The second quarter finally ended. The business news reported a steady barrage of companies reporting losses, lower earnings, production cutbacks and employee layoffs, and generally not meeting the expectations of Wall Street investors. Equipment suppliers were right up there with the rest of the business casualties, with major manufacturers such as Caterpillar, John Deere and Ingersoll Rand reporting tough times.
The aerial business was hit particularly hard, with Grove and UpRight filing for Chapter 11 bankruptcy protection and going through major reorganizations. Condor discontinued a line and even industry leaders JLG and Genie are going through tough times.
Larger rental companies didn't escape unscathed either, although at press time, a couple of days before United Rentals' earnings conference, the industry buzz is that United will come close to second quarter projections and pretty much meet the expectations of the “street.” Other public rental firms are less likely to fare as well.
But most independent rental companies seem to be holding their own during this year of downturn. Demand may have slipped a bit in some regions, and most find their markets crowded with equipment, but overall business appears to be holding steady.
One reason for that may be that contractors, just like rental companies, are holding the line on expenses and seem more likely to consider rental rather than unleash large capital expenditures on equipment during uncertain times.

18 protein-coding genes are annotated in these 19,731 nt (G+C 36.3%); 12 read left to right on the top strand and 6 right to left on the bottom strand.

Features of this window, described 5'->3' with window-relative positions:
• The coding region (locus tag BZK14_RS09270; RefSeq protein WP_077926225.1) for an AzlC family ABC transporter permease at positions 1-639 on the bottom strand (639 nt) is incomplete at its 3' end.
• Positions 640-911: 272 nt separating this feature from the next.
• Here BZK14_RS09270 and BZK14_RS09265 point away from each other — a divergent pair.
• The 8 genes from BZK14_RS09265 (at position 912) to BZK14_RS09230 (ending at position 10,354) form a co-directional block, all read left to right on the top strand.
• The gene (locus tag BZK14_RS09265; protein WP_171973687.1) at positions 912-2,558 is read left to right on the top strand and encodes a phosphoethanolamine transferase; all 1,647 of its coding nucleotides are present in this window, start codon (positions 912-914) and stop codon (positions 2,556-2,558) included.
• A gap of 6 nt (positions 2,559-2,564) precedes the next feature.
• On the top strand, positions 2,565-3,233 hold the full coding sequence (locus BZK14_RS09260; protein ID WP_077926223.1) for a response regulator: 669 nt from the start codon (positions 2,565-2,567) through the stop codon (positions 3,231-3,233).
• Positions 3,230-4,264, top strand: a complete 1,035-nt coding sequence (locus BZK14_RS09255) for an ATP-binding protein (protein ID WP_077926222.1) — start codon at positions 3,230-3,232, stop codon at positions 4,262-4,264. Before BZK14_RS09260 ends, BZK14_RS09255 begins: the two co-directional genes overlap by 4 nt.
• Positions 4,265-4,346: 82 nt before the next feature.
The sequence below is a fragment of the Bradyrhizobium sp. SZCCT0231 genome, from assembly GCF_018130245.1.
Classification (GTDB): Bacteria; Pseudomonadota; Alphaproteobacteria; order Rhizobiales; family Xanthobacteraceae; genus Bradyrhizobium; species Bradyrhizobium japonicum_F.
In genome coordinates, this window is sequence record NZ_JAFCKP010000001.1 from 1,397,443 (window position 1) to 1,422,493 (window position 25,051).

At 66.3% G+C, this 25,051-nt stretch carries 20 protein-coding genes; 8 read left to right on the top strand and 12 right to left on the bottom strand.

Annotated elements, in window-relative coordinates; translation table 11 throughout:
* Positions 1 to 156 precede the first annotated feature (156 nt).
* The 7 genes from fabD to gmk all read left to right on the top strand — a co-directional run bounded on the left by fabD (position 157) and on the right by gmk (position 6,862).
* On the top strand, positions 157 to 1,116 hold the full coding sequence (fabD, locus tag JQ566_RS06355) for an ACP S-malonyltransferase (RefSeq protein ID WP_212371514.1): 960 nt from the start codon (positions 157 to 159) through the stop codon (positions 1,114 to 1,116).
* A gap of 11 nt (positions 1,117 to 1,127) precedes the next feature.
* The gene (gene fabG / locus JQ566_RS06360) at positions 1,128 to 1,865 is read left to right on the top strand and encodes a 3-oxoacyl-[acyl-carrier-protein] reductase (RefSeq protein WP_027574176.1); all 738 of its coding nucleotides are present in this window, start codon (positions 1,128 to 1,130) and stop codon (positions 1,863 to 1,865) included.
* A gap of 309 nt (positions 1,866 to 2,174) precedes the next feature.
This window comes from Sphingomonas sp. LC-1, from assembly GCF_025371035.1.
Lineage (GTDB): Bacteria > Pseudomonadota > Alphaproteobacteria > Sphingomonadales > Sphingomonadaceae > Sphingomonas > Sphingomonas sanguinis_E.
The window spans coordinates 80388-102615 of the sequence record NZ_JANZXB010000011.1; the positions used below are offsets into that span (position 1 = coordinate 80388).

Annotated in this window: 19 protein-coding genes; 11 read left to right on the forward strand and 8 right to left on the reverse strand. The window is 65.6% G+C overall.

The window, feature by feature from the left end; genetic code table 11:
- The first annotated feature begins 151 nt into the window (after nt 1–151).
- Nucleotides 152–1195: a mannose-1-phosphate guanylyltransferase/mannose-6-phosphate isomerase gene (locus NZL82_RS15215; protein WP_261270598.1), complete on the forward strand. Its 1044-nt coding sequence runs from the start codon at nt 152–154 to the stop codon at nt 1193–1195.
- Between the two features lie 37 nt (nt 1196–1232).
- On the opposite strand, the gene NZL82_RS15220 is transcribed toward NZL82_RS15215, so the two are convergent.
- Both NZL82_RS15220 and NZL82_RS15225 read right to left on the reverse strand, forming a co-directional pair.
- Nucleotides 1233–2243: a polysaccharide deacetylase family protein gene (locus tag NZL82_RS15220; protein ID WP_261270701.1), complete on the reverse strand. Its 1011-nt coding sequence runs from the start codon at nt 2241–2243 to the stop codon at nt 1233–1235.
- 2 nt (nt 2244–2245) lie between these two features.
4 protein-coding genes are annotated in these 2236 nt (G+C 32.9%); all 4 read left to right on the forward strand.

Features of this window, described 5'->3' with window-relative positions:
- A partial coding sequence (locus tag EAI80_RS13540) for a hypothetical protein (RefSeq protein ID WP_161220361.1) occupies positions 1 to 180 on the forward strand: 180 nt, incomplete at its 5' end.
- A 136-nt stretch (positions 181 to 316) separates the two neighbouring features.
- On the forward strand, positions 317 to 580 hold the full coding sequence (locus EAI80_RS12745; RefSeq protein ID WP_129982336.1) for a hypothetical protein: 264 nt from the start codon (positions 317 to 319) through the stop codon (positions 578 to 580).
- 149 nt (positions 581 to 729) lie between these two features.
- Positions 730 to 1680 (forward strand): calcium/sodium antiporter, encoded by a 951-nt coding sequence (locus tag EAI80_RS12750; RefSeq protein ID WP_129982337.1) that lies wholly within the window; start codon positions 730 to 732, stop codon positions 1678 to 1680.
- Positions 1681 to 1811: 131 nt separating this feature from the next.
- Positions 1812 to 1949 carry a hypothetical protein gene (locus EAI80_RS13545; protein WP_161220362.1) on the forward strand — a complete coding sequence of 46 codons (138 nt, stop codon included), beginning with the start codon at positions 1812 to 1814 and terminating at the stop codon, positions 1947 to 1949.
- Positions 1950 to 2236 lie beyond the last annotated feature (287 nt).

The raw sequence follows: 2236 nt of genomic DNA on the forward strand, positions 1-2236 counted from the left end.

With that thought in mind, it might be time for rental companies to crank up the propaganda machine. Time to re-enroll your contractor customers in Rentals 101, or at least offer a refresher course. You might want to write up a handout or an e-mail to remind them of the benefits of rental. During these cost-conscious times, contractors might be more receptive than usual to a message about how rentals can save them money.
List the many ways rentals benefits your customers: saving money on equipment maintenance, storage and delivery, not to mention the labor required to perform these services properly. With rental, your customers will have access to a wide variety of inventory with the most up-to-date equipment and attachments, as well as the application expertise rental firms can offer. Rental can save them insurance costs and shield them from liability exposure. Let them concentrate on construction and let fleet management experts take care of the equipment.
Implore your customers to check their utilization numbers. If they are not using equipment 50 or 60 percent of the time, try to show them how much money they are losing and how it would be cheaper to rent those machines. Now more than ever, rentals can save the contractor money.
But I don't need to convince you. You need to convince them. Now is a good time to double those efforts.